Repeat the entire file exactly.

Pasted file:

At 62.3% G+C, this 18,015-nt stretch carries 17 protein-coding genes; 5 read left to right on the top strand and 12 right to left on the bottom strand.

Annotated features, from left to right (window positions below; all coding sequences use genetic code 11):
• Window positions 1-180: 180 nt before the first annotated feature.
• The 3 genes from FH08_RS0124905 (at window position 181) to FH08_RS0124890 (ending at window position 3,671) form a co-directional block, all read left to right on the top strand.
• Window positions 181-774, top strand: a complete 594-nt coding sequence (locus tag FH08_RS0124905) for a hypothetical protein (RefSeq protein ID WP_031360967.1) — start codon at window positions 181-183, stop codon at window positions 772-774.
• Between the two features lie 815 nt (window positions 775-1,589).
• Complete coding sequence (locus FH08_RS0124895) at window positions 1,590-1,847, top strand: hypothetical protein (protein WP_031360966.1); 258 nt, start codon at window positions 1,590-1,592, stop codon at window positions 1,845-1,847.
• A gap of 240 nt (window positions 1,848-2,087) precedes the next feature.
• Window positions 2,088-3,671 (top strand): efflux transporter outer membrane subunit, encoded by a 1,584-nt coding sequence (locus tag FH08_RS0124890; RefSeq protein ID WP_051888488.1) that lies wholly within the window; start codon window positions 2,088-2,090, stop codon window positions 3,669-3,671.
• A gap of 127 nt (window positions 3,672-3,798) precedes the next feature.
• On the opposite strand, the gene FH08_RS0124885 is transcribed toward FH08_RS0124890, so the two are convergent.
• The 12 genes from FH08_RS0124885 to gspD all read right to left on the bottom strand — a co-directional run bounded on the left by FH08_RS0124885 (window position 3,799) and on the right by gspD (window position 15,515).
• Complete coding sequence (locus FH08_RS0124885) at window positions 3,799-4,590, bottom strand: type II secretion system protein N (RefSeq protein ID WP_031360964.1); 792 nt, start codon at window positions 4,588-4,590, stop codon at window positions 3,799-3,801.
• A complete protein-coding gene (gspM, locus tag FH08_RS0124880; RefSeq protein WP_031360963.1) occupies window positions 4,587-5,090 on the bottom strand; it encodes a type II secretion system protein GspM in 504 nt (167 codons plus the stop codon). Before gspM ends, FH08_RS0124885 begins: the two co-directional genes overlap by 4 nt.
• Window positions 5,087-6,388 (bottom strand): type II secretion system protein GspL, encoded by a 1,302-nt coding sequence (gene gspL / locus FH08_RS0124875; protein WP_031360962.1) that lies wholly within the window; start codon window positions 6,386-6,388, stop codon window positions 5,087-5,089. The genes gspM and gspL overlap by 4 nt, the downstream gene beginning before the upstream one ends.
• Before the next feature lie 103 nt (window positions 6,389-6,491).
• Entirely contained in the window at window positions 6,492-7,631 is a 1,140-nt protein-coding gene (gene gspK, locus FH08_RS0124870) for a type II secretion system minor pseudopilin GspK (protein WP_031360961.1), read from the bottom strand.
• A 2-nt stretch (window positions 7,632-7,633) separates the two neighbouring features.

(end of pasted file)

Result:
At 62.3% G+C, this 18,015-nt stretch carries 17 protein-coding genes; 5 read left to right on the top strand and 12 right to left on the bottom strand.

Annotated features, from left to right (window positions below; all coding sequences use genetic code 11):
• Window positions 1-180: 180 nt before the first annotated feature.
• The 3 genes from FH08_RS0124905 (at window position 181) to FH08_RS0124890 (ending at window position 3,671) form a co-directional block, all read left to right on the top strand.
• Window positions 181-774, top strand: a complete 594-nt coding sequence (locus tag FH08_RS0124905) for a hypothetical protein (RefSeq protein ID WP_031360967.1) — start codon at window positions 181-183, stop codon at window positions 772-774.
• Between the two features lie 815 nt (window positions 775-1,589).
• Complete coding sequence (locus FH08_RS0124895) at window positions 1,590-1,847, top strand: hypothetical protein (protein WP_031360966.1); 258 nt, start codon at window positions 1,590-1,592, stop codon at window positions 1,845-1,847.
• A gap of 240 nt (window positions 1,848-2,087) precedes the next feature.
• Window positions 2,088-3,671 (top strand): efflux transporter outer membrane subunit, encoded by a 1,584-nt coding sequence (locus tag FH08_RS0124890; RefSeq protein ID WP_051888488.1) that lies wholly within the window; start codon window positions 2,088-2,090, stop codon window positions 3,669-3,671.
• A gap of 127 nt (window positions 3,672-3,798) precedes the next feature.
• On the opposite strand, the gene FH08_RS0124885 is transcribed toward FH08_RS0124890, so the two are convergent.
• The 12 genes from FH08_RS0124885 to gspD all read right to left on the bottom strand — a co-directional run bounded on the left by FH08_RS0124885 (window position 3,799) and on the right by gspD (window position 15,515).
• Complete coding sequence (locus FH08_RS0124885) at window positions 3,799-4,590, bottom strand: type II secretion system protein N (RefSeq protein ID WP_031360964.1); 792 nt, start codon at window positions 4,588-4,590, stop codon at window positions 3,799-3,801.
• A complete protein-coding gene (gspM, locus tag FH08_RS0124880; RefSeq protein WP_031360963.1) occupies window positions 4,587-5,090 on the bottom strand; it encodes a type II secretion system protein GspM in 504 nt (167 codons plus the stop codon). Before gspM ends, FH08_RS0124885 begins: the two co-directional genes overlap by 4 nt.
• Window positions 5,087-6,388 (bottom strand): type II secretion system protein GspL, encoded by a 1,302-nt coding sequence (gene gspL / locus FH08_RS0124875; protein WP_031360962.1) that lies wholly within the window; start codon window positions 6,386-6,388, stop codon window positions 5,087-5,089. The genes gspM and gspL overlap by 4 nt, the downstream gene beginning before the upstream one ends.
• Before the next feature lie 103 nt (window positions 6,389-6,491).
• Entirely contained in the window at window positions 6,492-7,631 is a 1,140-nt protein-coding gene (gene gspK, locus FH08_RS0124870) for a type II secretion system minor pseudopilin GspK (protein WP_031360961.1), read from the bottom strand.
• A 2-nt stretch (window positions 7,632-7,633) separates the two neighbouring features.